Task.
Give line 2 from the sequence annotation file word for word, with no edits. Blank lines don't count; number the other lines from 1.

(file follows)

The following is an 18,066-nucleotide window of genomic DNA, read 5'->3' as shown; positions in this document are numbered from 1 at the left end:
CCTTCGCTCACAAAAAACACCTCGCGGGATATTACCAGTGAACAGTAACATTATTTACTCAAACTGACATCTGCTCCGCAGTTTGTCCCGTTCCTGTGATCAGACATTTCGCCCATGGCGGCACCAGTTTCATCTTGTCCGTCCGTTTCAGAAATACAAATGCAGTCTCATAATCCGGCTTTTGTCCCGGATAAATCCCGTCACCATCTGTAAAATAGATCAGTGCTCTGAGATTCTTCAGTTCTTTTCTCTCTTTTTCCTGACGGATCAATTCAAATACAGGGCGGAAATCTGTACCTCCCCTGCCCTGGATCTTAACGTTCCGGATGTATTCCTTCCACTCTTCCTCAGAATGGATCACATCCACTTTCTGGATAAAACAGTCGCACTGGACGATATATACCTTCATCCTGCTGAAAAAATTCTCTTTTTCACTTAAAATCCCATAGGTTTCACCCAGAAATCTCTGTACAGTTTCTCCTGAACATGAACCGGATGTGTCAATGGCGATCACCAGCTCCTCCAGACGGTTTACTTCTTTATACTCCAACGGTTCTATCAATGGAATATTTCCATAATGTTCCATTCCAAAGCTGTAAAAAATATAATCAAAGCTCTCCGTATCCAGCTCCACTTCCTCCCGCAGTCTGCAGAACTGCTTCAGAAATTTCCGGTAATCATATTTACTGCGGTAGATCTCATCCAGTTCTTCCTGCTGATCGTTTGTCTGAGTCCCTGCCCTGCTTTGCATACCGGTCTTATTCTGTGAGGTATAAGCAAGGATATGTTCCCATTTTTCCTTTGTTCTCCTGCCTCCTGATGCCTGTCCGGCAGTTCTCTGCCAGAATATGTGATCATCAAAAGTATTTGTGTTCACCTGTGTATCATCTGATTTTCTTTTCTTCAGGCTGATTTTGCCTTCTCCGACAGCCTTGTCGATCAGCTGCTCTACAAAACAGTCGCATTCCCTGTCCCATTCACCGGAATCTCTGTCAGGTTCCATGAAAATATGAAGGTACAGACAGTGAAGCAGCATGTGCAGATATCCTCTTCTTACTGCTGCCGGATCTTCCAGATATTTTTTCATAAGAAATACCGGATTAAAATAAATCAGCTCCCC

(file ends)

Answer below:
CCTTCGCTCACAAAAAACACCTCGCGGGATATTACCAGTGAACAGTAACATTATTTACTCAAACTGACATCTGCTCCGCAGTTTGTCCCGTTCCTGTGATCAGACATTTCGCCCATGGCGGCACCAGTTTCATCTTGTCCGTCCGTTTCAGAAATACAAATGCAGTCTCATAATCCGGCTTTTGTCCCGGATAAATCCCGTCACCATCTGTAAAATAGATCAGTGCTCTGAGATTCTTCAGTTCTTTTCTCTCTTTTTCCTGACGGATCAATTCAAATACAGGGCGGAAATCTGTACCTCCCCTGCCCTGGATCTTAACGTTCCGGATGTATTCCTTCCACTCTTCCTCAGAATGGATCACATCCACTTTCTGGATAAAACAGTCGCACTGGACGATATATACCTTCATCCTGCTGAAAAAATTCTCTTTTTCACTTAAAATCCCATAGGTTTCACCCAGAAATCTCTGTACAGTTTCTCCTGAACATGAACCGGATGTGTCAATGGCGATCACCAGCTCCTCCAGACGGTTTACTTCTTTATACTCCAACGGTTCTATCAATGGAATATTTCCATAATGTTCCATTCCAAAGCTGTAAAAAATATAATCAAAGCTCTCCGTATCCAGCTCCACTTCCTCCCGCAGTCTGCAGAACTGCTTCAGAAATTTCCGGTAATCATATTTACTGCGGTAGATCTCATCCAGTTCTTCCTGCTGATCGTTTGTCTGAGTCCCTGCCCTGCTTTGCATACCGGTCTTATTCTGTGAGGTATAAGCAAGGATATGTTCCCATTTTTCCTTTGTTCTCCTGCCTCCTGATGCCTGTCCGGCAGTTCTCTGCCAGAATATGTGATCATCAAAAGTATTTGTGTTCACCTGTGTATCATCTGATTTTCTTTTCTTCAGGCTGATTTTGCCTTCTCCGACAGCCTTGTCGATCAGCTGCTCTACAAAACAGTCGCATTCCCTGTCCCATTCACCGGAATCTCTGTCAGGTTCCATGAAAATATGAAGGTACAGACAGTGAAGCAGCATGTGCAGATATCCTCTTCTTACTGCTGCCGGATCTTCCAGATATTTTTTCATAAGAAATACCGGATTAAAATAAATCAGCTCCCC